In this article, which is a starting point in our cybersecurity journey, we will focus on Cyber Threat Actors, on how we can group them, what is their motivation, who is their target and how you can perform threat profiling to map those who apply to you or your company.
I do believe that for the beginning will be a better approach to understand who your adversaries are instead of jumping right into solutions for specific problems.
This is an important step because you can go deeper and identify for whom you are the target, what tactics/techniques they use, what tools they are armed with, and what DNSL (Defensive Network Security Level) you need to achieve to defend against them effectively.
What is DNSL?
First, I should clarify DNSL (Defensive Network Security Level) because we will be using it often in all other articles. DNSL represents how severe the threat represented by each adversary group is, but more importantly, what DNSL score your company needs to achieve to defend against those threats effectively. The high-level description might be:
DNSL is an actionable and measurable framework, which consists of policies, processes, procedures, maturity level, and security capabilities that your company need, to achieve protection against adversaries applicable to your company.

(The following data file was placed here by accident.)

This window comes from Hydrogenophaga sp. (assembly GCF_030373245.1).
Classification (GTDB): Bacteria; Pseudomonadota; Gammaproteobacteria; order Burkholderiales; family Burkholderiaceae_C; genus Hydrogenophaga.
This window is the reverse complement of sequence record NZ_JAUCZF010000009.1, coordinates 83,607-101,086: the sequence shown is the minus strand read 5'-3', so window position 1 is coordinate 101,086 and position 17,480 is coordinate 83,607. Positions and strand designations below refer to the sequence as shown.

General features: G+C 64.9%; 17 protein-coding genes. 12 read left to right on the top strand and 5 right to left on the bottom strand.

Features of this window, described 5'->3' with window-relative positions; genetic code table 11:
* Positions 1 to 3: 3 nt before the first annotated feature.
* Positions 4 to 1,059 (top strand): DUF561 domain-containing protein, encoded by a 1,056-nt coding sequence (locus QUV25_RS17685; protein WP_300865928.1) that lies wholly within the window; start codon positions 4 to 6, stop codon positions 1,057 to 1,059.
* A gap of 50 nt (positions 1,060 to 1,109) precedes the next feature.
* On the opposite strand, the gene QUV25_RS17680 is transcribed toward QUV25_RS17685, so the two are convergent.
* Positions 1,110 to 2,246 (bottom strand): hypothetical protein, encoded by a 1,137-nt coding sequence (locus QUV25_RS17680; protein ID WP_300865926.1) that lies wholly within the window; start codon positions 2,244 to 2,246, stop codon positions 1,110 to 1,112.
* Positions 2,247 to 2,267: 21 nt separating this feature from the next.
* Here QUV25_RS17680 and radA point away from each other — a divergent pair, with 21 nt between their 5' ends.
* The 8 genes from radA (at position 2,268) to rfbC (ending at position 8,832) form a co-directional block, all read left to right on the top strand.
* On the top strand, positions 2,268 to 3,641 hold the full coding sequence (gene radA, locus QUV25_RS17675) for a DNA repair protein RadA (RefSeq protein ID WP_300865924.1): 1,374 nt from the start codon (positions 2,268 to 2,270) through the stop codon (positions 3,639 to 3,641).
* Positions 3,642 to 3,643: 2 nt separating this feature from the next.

For example, if you are likely a target for Cyber Criminals (DNSL 3 group), you need to achieve at least a DNSL 3.0 score to defend effectively against them. DNSL 3 already inherits requirements from DNSL 1+2 while adding new ones on top to cover techniques used by adversaries from this group.
Unless you complete 100% from the previous level, the overall score will not change because all threats from the lower level were not covered yet.
You will then understand why you have specific security capability, policy, procedure, service, how you have it implemented effectively, and how it impacts the cybersecurity posture.
Because adversaries, techniques, and tools are evolving and your environment security level changes in time, the DNSL framework is dynamic. It can reflect the current state, new vectors, inefficiencies, and unknown threats.
DNSL Framework is not available yet for the public. Still, its core is based on the MITRE ATT&CK framework, where each TTP is mapped to components, which can either detect, protect, or mitigate specific threats and how you can monitor, measure, enrich, automatically test, and attribute specific vector.
The biggest problem in Cybersecurity is, that cybersecurity today is unreasonably overcomplicated, heavily based on assumptions, ineffective solutions and with a high price tag for every small problem.
Defensive Network Security Level goal is to simplify such a complex problem, so you can measure where you are at some point in time and what you need to do, to achieve higher DNSL and higher defense against adversaries.
Get connected, so you will know when the DNSL framework will be released.
Cyber Threat Actors